The gut Serotonin isn't available for the brain to use so doesn't play a part in mental health.
That's not to say of course that there aren't links between diet and mental well being just that Serotonin from the gut isn't involved.
I know cooking from scratch is a great thing.
Life does sometimes make that hard to do every day.
I think it's also useful to teach our children how to read the food labels and check ingredient lists on packaged products.
There are lots of jars of pasta sauce made from healthy ingredients.Checking labels will help good choices to be made.
Also no evidence that fresh fruit and veg are better than canned or frozen.
For people on a budget who can't access shops every day some meals that can made from store cupboard ingredients are a very useful back up.
Your diet at home sounds amazing. A whole world away from turkey twizzlers.
There is a middle ground though that's unlikely to lead to health problems.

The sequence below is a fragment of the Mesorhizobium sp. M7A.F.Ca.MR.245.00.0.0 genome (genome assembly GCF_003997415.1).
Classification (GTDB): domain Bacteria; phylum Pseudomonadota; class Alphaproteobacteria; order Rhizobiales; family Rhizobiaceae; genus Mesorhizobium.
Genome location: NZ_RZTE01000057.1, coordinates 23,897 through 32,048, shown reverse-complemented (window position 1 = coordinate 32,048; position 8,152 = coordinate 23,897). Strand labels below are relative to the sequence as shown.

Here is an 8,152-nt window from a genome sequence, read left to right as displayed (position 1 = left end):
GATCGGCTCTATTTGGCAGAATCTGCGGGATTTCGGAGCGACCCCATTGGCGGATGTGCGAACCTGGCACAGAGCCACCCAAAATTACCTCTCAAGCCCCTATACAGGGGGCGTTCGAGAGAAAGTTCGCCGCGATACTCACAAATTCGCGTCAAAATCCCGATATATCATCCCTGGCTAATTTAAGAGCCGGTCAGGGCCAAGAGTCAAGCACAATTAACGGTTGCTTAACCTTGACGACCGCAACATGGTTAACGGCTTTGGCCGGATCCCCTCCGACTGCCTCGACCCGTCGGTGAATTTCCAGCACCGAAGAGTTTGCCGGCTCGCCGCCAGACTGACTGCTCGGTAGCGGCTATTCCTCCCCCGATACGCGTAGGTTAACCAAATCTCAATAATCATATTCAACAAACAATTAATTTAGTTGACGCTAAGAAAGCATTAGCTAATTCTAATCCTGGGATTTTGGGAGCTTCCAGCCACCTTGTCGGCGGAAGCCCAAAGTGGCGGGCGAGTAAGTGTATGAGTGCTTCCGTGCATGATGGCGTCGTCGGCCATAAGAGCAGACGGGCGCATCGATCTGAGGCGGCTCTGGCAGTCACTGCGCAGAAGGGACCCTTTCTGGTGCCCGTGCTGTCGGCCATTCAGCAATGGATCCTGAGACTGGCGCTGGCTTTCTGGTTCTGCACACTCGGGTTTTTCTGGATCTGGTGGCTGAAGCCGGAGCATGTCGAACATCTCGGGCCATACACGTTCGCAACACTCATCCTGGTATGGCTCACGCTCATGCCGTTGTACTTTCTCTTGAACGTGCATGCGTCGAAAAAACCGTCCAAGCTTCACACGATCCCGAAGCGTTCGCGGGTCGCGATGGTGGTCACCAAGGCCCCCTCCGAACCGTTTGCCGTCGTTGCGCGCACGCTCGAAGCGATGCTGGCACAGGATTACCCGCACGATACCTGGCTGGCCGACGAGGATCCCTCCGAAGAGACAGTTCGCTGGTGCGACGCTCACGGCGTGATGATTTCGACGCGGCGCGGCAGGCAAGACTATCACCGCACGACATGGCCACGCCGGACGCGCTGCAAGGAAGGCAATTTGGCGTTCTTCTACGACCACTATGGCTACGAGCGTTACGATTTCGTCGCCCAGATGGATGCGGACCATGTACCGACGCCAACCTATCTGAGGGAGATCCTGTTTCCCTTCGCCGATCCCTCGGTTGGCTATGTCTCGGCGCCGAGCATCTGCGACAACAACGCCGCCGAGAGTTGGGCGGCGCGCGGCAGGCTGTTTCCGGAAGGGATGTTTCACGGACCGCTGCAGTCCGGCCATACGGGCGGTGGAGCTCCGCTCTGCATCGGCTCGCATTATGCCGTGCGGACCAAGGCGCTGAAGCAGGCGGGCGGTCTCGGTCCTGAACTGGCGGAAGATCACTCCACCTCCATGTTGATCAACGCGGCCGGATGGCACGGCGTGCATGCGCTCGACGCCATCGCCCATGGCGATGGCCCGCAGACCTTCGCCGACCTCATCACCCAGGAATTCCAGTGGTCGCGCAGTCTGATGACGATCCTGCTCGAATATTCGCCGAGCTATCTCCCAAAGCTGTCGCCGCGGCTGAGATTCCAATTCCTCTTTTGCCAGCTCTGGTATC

The middle ground is what I am trying to learn and teach my children. I have spoilt my family on the food front and admit that I am a terrible food snob. I don't shy away from frozen veg or fruit though. Frozen fruit is great with yoghurt for breakfast and in smoothies and for making quick ice-cream.

I use frozen veg for making quick soups. Broccoli soup made with a bag of frozen broccoli and onion and some bone broth is delicious. with Cashew nuts added it becomes cream of broccoli soup. and adds protein and B6 which helps the uptake of serotonin. On Serotonin, I am not sure that the story is quite as simple. I think there is a lot to learn still https://www.scientificamerican.com/arti ... ond-brain/